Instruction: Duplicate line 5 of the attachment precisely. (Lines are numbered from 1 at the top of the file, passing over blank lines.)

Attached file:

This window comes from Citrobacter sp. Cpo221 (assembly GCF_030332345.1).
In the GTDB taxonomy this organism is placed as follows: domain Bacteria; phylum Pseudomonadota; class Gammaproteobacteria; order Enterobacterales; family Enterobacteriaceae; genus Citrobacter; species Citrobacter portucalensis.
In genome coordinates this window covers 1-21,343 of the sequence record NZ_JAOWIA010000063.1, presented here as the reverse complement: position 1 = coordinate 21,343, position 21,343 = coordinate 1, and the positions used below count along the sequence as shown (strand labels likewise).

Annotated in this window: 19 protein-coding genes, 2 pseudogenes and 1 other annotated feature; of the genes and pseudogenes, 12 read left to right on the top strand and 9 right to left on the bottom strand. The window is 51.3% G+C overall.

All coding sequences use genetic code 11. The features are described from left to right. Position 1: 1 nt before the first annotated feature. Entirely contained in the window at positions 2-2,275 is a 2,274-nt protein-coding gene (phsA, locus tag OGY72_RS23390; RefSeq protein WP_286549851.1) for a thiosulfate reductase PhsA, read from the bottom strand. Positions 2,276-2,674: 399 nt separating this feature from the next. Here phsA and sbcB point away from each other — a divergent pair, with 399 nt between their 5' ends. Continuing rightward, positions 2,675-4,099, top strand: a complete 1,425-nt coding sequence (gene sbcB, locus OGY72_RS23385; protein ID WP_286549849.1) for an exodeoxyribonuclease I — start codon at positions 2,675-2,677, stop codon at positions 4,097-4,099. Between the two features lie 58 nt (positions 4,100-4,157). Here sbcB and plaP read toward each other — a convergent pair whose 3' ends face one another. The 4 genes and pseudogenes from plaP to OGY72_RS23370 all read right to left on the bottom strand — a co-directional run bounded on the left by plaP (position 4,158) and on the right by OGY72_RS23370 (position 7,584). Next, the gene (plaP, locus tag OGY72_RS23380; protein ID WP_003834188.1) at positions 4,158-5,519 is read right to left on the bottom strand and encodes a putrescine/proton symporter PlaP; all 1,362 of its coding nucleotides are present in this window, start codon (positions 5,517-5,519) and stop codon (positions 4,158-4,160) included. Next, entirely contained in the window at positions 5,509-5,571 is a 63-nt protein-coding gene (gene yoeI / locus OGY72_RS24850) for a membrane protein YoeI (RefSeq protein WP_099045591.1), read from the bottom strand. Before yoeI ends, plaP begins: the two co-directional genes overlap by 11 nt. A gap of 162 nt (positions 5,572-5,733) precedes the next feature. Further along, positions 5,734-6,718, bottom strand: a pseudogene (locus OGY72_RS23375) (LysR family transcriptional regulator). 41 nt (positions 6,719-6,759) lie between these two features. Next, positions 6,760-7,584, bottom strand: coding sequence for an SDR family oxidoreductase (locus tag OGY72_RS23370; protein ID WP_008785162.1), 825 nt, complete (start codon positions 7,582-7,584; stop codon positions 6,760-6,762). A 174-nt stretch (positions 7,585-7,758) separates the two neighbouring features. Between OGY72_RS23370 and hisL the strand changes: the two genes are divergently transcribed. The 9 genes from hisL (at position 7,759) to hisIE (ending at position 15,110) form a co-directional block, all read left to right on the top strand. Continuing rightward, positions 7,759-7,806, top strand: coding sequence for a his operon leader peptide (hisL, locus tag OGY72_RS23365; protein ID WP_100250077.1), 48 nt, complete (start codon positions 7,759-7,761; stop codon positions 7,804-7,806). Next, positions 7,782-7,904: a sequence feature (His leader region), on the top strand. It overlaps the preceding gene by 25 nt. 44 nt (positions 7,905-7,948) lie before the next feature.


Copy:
All coding sequences use genetic code 11. The features are described from left to right. Position 1: 1 nt before the first annotated feature. Entirely contained in the window at positions 2-2,275 is a 2,274-nt protein-coding gene (phsA, locus tag OGY72_RS23390; RefSeq protein WP_286549851.1) for a thiosulfate reductase PhsA, read from the bottom strand. Positions 2,276-2,674: 399 nt separating this feature from the next. Here phsA and sbcB point away from each other — a divergent pair, with 399 nt between their 5' ends. Continuing rightward, positions 2,675-4,099, top strand: a complete 1,425-nt coding sequence (gene sbcB, locus OGY72_RS23385; protein ID WP_286549849.1) for an exodeoxyribonuclease I — start codon at positions 2,675-2,677, stop codon at positions 4,097-4,099. Between the two features lie 58 nt (positions 4,100-4,157). Here sbcB and plaP read toward each other — a convergent pair whose 3' ends face one another. The 4 genes and pseudogenes from plaP to OGY72_RS23370 all read right to left on the bottom strand — a co-directional run bounded on the left by plaP (position 4,158) and on the right by OGY72_RS23370 (position 7,584). Next, the gene (plaP, locus tag OGY72_RS23380; protein ID WP_003834188.1) at positions 4,158-5,519 is read right to left on the bottom strand and encodes a putrescine/proton symporter PlaP; all 1,362 of its coding nucleotides are present in this window, start codon (positions 5,517-5,519) and stop codon (positions 4,158-4,160) included. Next, entirely contained in the window at positions 5,509-5,571 is a 63-nt protein-coding gene (gene yoeI / locus OGY72_RS24850) for a membrane protein YoeI (RefSeq protein WP_099045591.1), read from the bottom strand. Before yoeI ends, plaP begins: the two co-directional genes overlap by 11 nt. A gap of 162 nt (positions 5,572-5,733) precedes the next feature. Further along, positions 5,734-6,718, bottom strand: a pseudogene (locus OGY72_RS23375) (LysR family transcriptional regulator). 41 nt (positions 6,719-6,759) lie between these two features. Next, positions 6,760-7,584, bottom strand: coding sequence for an SDR family oxidoreductase (locus tag OGY72_RS23370; protein ID WP_008785162.1), 825 nt, complete (start codon positions 7,582-7,584; stop codon positions 6,760-6,762). A 174-nt stretch (positions 7,585-7,758) separates the two neighbouring features. Between OGY72_RS23370 and hisL the strand changes: the two genes are divergently transcribed. The 9 genes from hisL (at position 7,759) to hisIE (ending at position 15,110) form a co-directional block, all read left to right on the top strand. Continuing rightward, positions 7,759-7,806, top strand: coding sequence for a his operon leader peptide (hisL, locus tag OGY72_RS23365; protein ID WP_100250077.1), 48 nt, complete (start codon positions 7,759-7,761; stop codon positions 7,804-7,806). Next, positions 7,782-7,904: a sequence feature (His leader region), on the top strand. It overlaps the preceding gene by 25 nt. 44 nt (positions 7,905-7,948) lie before the next feature.